Court Costs

More than 50 years after Gideon v. Wainwright, Texas courts continue to subvert indigent defendants’ right to appointed counsel by imposing attorney’s fees post-conviction. While the practice of ordering indigent defendants to reimburse attorney’s fees is not unique to Texas1, it is problematic for a host of reasons, blatantly violating both the constitutional right of access to counsel and current Texas law.

In guaranteeing the right to appointed counsel for indigent clients, Gideon necessarily created a cost to states by obligating them to provide counsel to those who cannot afford it. States in turn have sought to circumvent this obligation by allowing judges to order defendants to pay court costs, including attorney’s fees, even after defendants are declared indigent.2 Current practices include conditioning the offer of a plea deal on the de­fen­dant’s acceptance of court costs or making fee payments a com­ponent of sentencing without a finding of financial ability to pay, practices which are antithetical to the basic principles of appointed counsel and equal protection.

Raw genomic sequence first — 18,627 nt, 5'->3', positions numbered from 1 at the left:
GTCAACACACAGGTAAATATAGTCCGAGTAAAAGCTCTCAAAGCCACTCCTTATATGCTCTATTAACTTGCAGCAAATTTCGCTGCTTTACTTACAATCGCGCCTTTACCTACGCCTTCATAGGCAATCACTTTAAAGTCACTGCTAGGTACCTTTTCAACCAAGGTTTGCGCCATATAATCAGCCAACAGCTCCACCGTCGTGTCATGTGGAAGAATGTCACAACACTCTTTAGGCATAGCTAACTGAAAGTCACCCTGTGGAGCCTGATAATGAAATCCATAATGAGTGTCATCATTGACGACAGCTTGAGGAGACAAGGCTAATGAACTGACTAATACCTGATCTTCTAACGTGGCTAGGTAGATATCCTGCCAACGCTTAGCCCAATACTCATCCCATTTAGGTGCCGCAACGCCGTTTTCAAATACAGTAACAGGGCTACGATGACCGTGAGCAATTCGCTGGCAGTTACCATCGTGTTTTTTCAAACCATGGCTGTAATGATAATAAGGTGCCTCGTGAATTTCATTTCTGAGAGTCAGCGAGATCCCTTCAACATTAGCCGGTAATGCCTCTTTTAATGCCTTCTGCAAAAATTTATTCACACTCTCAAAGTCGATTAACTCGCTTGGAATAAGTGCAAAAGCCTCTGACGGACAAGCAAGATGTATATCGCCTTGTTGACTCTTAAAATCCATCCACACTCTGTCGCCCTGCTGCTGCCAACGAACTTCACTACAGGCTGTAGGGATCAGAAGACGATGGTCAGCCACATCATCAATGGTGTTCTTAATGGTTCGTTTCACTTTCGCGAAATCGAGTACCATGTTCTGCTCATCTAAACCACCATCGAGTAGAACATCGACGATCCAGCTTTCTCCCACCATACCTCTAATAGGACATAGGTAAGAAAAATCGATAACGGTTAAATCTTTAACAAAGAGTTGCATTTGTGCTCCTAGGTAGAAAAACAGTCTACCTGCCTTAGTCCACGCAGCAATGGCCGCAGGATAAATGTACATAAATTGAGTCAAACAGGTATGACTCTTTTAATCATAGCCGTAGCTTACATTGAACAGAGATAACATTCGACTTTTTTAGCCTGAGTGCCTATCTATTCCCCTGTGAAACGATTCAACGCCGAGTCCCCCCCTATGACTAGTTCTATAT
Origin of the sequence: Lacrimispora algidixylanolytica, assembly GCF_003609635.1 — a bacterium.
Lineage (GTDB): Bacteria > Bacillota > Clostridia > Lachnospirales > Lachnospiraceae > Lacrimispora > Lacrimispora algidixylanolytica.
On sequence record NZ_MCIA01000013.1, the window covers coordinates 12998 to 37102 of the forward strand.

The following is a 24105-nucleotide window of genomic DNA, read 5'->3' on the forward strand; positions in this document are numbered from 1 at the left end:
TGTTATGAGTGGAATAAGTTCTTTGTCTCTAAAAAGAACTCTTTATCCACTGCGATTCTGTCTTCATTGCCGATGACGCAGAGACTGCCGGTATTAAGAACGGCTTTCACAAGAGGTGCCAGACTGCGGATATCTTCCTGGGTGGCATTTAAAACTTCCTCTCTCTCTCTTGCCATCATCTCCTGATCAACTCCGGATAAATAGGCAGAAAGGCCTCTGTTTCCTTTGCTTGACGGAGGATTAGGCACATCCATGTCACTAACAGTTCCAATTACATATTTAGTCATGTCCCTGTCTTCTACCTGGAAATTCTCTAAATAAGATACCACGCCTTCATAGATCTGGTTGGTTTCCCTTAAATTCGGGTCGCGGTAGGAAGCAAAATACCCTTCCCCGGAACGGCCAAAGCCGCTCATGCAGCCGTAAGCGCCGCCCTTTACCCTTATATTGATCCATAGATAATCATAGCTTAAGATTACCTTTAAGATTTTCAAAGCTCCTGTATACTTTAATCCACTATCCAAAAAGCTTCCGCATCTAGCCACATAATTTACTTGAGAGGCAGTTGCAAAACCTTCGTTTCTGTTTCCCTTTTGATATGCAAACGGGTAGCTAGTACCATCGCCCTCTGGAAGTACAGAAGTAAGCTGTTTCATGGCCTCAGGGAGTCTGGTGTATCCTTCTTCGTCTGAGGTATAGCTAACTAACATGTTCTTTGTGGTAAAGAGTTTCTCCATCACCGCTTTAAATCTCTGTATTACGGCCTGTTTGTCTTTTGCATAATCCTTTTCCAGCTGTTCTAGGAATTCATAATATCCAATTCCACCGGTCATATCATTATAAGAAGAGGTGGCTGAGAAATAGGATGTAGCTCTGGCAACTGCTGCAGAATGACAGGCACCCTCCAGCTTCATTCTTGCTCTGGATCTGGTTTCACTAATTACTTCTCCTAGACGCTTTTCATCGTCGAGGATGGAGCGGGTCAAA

The Supreme Court’s Ambivalence Towards Reimbursement Statutes

Gideon v. Wainwright3 famously guaranteed indigent defendants the right to appointed counsel in state felony cases, a right that was later extended to misdemeanor cases in Argersinger v. Hamlin.4 While these decisions marked a clear and significant step towards a fairer justice system, the indigent defendant’s right to have “counsel . . . provided for him”5 meant states had to do the providing, and a conflict arose over state statutes that allowed judges to order the reimbursement of attorney’s fees. In James v. Strange, the Supreme Court struck down a Kansas statute allowing the state to recoup attorney’s fees from indigent clients on the grounds that the statute provided for no exemptions from payment, not even exemptions recognized under Kansas’ Code of Civil Procedure.6 However, shortly after its ruling in James, the Court distinguished and upheld an Oregon recoupment statute allowing the ordering of convicted persons to repay “expenses [including the cost of legal defense] . . . as a condition of probation.”7 The Court reasoned that because the Oregon statute was “carefully designed to insure that only those who actually became capable of repaying the State will ever be obliged to do so,” it did not violate an indigent defendant’s right to counsel.8